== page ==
Coculture with a deoxyguanosine (dGuo)-treated FT lobe under high oxygen submersion (HOS) condition
The basic procedure of FT organ culture under HOS conditions has been described previously (4). Briefly, single dGuo-treated FT lobes were placed into the wells of a 96-well V-bottom plate, to which progenitors were added. The plates were sealed in a plastic bag and the air inside was replaced by a gas mixture (70% O2, 25% N2, and 5% CO2). The plastic bag was incubated at 37°C. The cultures were maintained in RPMI 1640 medium supplemented with 10% FCS and a mixture of growth factors. The combination of growth factors differs depending on the aim of the assay. Half of the medium was replaced with fresh medium every 5 days.
Assessment of the potential of individual progenitors to proliferate before the TCRβ chain gene rearrangement (pre-β-rearrangement proliferation potential)
Two experimental methods were used to evaluate the pre-β-rearrangement proliferation of progenitors, which have been detailed in our previous paper (25). The first one is to culture single progenitor cells from Rag2−/− mice with a dGuo-treated lobe. Cells grown in each lobe were harvested on days 14 and 21 of culture for AT and BM progenitors, respectively, and c-kit−CD25+ cells were enumerated.
In determining the pre-β-rearrangement proliferation of progenitors from normal mice, single cells were cultured with a dGuo-treated lobe for 21 days. Genomic DNA extracted from cells generated in each well (1000 cells equivalent) was PCR amplified using primers: Dβ1, 5′-TTATCTGGTGGTTTCTTCCAGC-3′; Dβ2, 5′-GCACCTGTGGGGAAGAAACT-3′; Jβ1.5, 5′-CAGAGTTCCATTTCAGAACCTAGC-3′; Jβ1.6, 5′-GGTAGAAAGGTAGAGGGTTCCAGA-3′; Jβ2.6, 5′- TGAGAGCTGTCTCCTACTATCGATT-3′. The reaction volume was 20 μl containing 5 μl of the cell extract (equivalent to 1000 cells), 1.5 μl of 10× PCR buffer, 0.16 μl of 25 mM dNTPs, 0.4 μl of each primer (10 mM), and 0.6 U of Taq polymerase. Thermocycling conditions were as follows: 5 min at 94°C followed by 35 cycles of 1 min at 94°C, 1 min at 60°C, 2 min at 72°C, and finally 10 min at 72°C. Resulting products were electrophoresed through an agarose gel and stained with ethidium bromide. The extent of pre-β-rearrangement proliferation was calculated as described previously (25).
Limiting dilution analysis for progenitors having a potential to generate T, B, or myeloid cells
To determine the frequency of progenitors with T cell potential, limiting numbers of cells from the c-kit+CD25− population of AT were cocultured with a dGuo-treated lobe. After 14 days of culture, cells were harvested from each lobe, stained with anti-Ly5.1, anti-Thy-1, and anti-B220, or with anti-Ly5.1, anti-CD4, and anti-CD8, and analyzed with a flow cytometer. The proportions of negative lobes were scored. The inoculum that produces 37% negative recipients is expected to contain one progenitor cell (26).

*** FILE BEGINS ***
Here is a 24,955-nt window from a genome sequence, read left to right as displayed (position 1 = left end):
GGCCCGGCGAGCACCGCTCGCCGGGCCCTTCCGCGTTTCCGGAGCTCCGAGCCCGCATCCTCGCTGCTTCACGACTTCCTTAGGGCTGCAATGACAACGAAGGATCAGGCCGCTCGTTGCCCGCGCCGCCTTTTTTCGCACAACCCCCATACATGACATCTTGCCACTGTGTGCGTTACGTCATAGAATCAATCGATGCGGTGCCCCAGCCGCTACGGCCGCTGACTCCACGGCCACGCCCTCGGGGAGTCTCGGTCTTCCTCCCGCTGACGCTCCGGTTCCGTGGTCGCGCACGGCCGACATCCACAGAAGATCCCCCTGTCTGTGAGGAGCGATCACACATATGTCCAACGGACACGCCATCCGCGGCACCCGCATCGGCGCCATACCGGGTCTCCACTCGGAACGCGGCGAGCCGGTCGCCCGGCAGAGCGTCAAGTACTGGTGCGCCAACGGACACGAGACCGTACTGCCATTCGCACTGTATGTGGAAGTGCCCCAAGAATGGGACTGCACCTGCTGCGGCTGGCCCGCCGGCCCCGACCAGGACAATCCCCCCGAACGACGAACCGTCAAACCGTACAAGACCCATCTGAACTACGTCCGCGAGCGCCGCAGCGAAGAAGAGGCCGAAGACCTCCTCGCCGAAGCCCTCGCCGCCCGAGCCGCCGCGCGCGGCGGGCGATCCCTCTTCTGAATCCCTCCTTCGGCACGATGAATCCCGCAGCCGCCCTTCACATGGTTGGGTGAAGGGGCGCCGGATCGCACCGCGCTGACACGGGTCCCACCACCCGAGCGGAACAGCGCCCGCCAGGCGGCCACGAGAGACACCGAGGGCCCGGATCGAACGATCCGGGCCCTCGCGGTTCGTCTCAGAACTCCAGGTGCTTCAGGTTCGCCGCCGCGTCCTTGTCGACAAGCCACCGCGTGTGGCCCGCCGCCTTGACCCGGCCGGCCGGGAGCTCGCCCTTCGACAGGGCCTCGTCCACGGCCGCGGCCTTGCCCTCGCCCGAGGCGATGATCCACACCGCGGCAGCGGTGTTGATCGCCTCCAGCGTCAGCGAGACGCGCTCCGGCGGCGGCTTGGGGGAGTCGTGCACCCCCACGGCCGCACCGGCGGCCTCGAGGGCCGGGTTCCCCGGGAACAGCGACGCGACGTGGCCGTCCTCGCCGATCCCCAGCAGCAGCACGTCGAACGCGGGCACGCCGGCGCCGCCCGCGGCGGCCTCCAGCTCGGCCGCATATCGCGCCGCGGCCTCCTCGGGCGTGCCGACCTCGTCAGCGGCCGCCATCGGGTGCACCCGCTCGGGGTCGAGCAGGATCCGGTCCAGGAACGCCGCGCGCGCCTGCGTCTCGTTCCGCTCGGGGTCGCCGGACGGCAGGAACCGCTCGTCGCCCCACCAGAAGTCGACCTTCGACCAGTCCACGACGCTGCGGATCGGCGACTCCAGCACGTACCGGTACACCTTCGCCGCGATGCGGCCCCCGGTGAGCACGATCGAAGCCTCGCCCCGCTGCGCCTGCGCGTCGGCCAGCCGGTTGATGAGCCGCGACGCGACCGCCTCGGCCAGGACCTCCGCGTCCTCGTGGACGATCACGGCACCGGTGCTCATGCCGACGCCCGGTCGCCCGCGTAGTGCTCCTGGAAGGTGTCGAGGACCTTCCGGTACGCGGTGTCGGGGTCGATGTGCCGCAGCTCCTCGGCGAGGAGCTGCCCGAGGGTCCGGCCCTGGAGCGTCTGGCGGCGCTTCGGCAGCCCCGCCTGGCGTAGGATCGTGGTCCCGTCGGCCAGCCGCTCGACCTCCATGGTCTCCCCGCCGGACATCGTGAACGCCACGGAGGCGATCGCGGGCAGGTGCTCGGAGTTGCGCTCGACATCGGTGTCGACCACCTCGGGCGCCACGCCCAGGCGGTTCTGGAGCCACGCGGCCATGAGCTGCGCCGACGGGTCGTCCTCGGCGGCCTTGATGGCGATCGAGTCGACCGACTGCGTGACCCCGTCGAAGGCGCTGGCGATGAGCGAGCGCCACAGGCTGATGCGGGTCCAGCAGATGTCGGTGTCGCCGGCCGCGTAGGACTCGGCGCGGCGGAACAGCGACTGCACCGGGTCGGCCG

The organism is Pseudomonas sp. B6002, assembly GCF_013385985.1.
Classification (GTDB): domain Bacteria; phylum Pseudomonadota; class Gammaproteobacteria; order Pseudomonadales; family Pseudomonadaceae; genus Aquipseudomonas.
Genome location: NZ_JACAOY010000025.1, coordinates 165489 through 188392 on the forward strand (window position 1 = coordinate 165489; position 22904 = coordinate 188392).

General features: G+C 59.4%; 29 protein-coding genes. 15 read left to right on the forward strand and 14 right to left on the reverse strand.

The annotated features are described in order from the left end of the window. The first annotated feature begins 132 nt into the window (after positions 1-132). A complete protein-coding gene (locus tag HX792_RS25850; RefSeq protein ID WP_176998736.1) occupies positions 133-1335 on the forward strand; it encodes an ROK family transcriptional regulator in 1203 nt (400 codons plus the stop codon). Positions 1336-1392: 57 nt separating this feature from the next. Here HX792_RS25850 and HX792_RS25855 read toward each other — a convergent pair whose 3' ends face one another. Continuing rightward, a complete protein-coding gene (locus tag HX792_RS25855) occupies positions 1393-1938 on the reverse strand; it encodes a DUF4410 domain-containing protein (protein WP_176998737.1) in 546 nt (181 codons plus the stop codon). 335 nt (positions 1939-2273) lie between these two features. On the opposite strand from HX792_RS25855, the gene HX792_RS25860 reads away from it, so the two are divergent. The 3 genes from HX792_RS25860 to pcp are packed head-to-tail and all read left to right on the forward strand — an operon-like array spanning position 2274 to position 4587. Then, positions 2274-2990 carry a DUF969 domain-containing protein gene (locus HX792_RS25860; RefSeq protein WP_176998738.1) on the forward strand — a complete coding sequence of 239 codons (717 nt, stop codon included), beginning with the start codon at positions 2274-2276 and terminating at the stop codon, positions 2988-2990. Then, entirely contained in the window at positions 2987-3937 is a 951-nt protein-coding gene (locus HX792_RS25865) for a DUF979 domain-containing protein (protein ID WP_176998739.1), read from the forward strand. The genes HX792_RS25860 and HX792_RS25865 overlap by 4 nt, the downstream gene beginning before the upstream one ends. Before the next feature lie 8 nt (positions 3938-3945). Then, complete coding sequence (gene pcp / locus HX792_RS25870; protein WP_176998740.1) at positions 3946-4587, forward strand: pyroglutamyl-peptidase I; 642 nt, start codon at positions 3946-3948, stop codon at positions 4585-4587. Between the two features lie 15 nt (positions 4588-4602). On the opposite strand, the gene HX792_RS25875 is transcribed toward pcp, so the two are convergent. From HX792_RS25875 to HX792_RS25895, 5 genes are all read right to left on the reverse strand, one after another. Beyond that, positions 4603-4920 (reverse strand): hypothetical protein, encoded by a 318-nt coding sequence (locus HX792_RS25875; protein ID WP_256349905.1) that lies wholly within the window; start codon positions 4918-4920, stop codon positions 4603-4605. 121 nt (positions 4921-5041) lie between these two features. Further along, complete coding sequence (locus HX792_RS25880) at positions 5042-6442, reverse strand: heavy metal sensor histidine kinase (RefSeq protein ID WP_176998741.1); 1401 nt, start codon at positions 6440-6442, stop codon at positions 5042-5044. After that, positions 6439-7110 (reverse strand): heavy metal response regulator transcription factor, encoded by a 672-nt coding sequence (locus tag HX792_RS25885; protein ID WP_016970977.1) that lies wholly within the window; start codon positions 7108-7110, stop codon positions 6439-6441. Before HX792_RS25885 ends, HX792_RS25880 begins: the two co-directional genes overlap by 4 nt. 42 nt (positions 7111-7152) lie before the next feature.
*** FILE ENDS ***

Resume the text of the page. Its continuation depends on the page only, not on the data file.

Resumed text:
In the limiting dilution analysis for progenitors with B cell or myeloid potential, a monolayer of the stromal cell lines TSt-4 or PA6, respectively, was used. The culture medium was the same as that used in the HOS culture system except that the FCS concentration was 5%. TSt-4 and PA6 cells were grown as monolayers in a 96-well flat-bottom plate, to which a limiting number of cells was added. After 10 days of culture, cells in wells showing cell growth were harvested by trypsin treatment and examined for the expression of B220 and IgM for B cells and the expression of Mac-1 and Gr-1 for myeloid cells. The frequency of progenitors having B cell and myeloid potential was determined by the same manner as used in the T cell progenitor frequency.
Single-cell cultures for detection of T, B, and myeloid potential, and for detection of T, NK, and DC potential
The procedure of the MLP assay has been described previously (4). Briefly, single cells (B6Ly5.1) were picked up with a micropipet under direct microscopic visualization, and cultured with a dGuo-lobe (B6) in each well of a V-bottom 96-well plate for 14 days. Culture medium is supplemented with rm SCF (10 ng/ml), rm IL-3 (3 ng/ml), and rm IL-7 (5 ng/ml) to support the growth of B and myeloid cells in addition to T cells. After 10 days of culture, cells were harvested from each well. Details for judgment of progenitor types have been described previously (4).